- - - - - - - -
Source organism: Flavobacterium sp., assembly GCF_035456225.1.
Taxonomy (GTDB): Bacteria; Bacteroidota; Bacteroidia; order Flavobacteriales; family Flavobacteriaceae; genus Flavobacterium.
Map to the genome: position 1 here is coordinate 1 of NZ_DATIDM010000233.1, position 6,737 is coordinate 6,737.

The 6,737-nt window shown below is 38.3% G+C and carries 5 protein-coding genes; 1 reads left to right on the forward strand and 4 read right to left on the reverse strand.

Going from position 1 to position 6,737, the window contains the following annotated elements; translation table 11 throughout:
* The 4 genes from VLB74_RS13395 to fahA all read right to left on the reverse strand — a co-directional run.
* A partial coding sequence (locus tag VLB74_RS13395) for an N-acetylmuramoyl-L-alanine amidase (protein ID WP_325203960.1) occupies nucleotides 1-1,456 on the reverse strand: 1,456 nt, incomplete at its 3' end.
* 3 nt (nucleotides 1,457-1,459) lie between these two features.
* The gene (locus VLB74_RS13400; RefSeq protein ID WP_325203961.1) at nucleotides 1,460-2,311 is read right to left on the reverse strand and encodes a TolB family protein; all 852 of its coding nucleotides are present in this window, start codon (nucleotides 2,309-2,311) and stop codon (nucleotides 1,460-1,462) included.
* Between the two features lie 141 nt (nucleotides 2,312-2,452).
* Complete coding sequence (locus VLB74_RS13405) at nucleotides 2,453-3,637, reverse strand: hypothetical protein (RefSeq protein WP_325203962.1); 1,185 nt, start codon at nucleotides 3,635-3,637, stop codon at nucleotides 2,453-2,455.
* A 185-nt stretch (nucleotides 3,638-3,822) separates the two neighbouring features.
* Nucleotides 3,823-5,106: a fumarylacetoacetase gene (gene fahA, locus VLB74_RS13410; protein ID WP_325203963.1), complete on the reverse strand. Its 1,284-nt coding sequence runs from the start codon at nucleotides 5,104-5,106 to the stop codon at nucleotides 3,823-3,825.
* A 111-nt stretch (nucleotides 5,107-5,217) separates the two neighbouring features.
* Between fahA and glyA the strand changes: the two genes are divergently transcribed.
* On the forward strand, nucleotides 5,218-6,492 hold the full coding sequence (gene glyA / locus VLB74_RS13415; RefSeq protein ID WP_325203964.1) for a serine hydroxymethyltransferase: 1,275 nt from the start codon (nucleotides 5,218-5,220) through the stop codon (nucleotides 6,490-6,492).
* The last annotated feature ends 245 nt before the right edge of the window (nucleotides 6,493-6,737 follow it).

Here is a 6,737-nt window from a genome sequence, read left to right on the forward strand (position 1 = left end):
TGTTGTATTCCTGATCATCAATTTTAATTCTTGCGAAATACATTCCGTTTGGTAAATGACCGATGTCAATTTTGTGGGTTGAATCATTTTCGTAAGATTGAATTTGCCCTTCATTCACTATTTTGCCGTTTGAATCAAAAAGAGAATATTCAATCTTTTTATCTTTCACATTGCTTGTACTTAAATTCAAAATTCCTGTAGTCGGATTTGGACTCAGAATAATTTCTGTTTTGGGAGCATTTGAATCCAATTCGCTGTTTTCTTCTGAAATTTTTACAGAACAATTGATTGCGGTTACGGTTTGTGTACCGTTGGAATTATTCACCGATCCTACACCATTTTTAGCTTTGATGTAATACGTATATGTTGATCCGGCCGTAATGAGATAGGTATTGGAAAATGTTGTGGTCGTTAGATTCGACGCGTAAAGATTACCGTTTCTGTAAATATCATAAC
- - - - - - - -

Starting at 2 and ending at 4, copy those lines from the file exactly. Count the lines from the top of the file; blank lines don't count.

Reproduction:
Taxonomy (GTDB): Bacteria; Bacteroidota; Bacteroidia; order Flavobacteriales; family Flavobacteriaceae; genus Flavobacterium.
Map to the genome: position 1 here is coordinate 1 of NZ_DATIDM010000233.1, position 6,737 is coordinate 6,737.

The 6,737-nt window shown below is 38.3% G+C and carries 5 protein-coding genes; 1 reads left to right on the forward strand and 4 read right to left on the reverse strand.